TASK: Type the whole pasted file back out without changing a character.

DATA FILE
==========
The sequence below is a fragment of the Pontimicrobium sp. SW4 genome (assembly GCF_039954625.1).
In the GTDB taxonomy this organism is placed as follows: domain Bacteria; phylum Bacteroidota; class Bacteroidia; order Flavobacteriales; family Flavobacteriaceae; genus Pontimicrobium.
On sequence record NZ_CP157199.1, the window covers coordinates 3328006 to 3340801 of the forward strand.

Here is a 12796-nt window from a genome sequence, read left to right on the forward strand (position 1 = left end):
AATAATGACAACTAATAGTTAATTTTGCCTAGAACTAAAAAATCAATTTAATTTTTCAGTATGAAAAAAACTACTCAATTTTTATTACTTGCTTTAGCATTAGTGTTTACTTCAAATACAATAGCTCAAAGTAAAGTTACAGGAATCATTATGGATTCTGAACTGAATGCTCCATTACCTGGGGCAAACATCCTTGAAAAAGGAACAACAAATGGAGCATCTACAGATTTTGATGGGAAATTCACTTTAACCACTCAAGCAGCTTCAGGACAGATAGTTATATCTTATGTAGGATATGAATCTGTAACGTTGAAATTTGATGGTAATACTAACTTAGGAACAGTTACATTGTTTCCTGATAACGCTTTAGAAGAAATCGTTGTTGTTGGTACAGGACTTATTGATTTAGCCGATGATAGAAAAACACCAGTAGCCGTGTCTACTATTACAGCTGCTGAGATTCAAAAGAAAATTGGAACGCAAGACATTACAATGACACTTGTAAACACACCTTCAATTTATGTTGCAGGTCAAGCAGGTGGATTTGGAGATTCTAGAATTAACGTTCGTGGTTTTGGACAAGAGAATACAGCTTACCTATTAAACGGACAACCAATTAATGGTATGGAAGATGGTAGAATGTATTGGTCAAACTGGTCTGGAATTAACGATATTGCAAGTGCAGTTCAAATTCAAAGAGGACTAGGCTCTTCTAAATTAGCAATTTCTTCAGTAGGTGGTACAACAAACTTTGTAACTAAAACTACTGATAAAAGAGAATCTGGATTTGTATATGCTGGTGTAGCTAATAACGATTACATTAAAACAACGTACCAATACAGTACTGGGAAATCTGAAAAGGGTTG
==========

The sequence below is a fragment of the Pontimicrobium sp. SW4 genome (assembly GCF_039954625.1).
In the GTDB taxonomy this organism is placed as follows: domain Bacteria; phylum Bacteroidota; class Bacteroidia; order Flavobacteriales; family Flavobacteriaceae; genus Pontimicrobium.
On sequence record NZ_CP157199.1, the window covers coordinates 3328006 to 3340801 of the forward strand.

Here is a 12796-nt window from a genome sequence, read left to right on the forward strand (position 1 = left end):
AATAATGACAACTAATAGTTAATTTTGCCTAGAACTAAAAAATCAATTTAATTTTTCAGTATGAAAAAAACTACTCAATTTTTATTACTTGCTTTAGCATTAGTGTTTACTTCAAATACAATAGCTCAAAGTAAAGTTACAGGAATCATTATGGATTCTGAACTGAATGCTCCATTACCTGGGGCAAACATCCTTGAAAAAGGAACAACAAATGGAGCATCTACAGATTTTGATGGGAAATTCACTTTAACCACTCAAGCAGCTTCAGGACAGATAGTTATATCTTATGTAGGATATGAATCTGTAACGTTGAAATTTGATGGTAATACTAACTTAGGAACAGTTACATTGTTTCCTGATAACGCTTTAGAAGAAATCGTTGTTGTTGGTACAGGACTTATTGATTTAGCCGATGATAGAAAAACACCAGTAGCCGTGTCTACTATTACAGCTGCTGAGATTCAAAAGAAAATTGGAACGCAAGACATTACAATGACACTTGTAAACACACCTTCAATTTATGTTGCAGGTCAAGCAGGTGGATTTGGAGATTCTAGAATTAACGTTCGTGGTTTTGGACAAGAGAATACAGCTTACCTATTAAACGGACAACCAATTAATGGTATGGAAGATGGTAGAATGTATTGGTCAAACTGGTCTGGAATTAACGATATTGCAAGTGCAGTTCAAATTCAAAGAGGACTAGGCTCTTCTAAATTAGCAATTTCTTCAGTAGGTGGTACAACAAACTTTGTAACTAAAACTACTGATAAAAGAGAATCTGGATTTGTATATGCTGGTGTAGCTAATAACGATTACATTAAAACAACGTACCAATACAGTACTGGGAAATCTGAAAAGGGTTG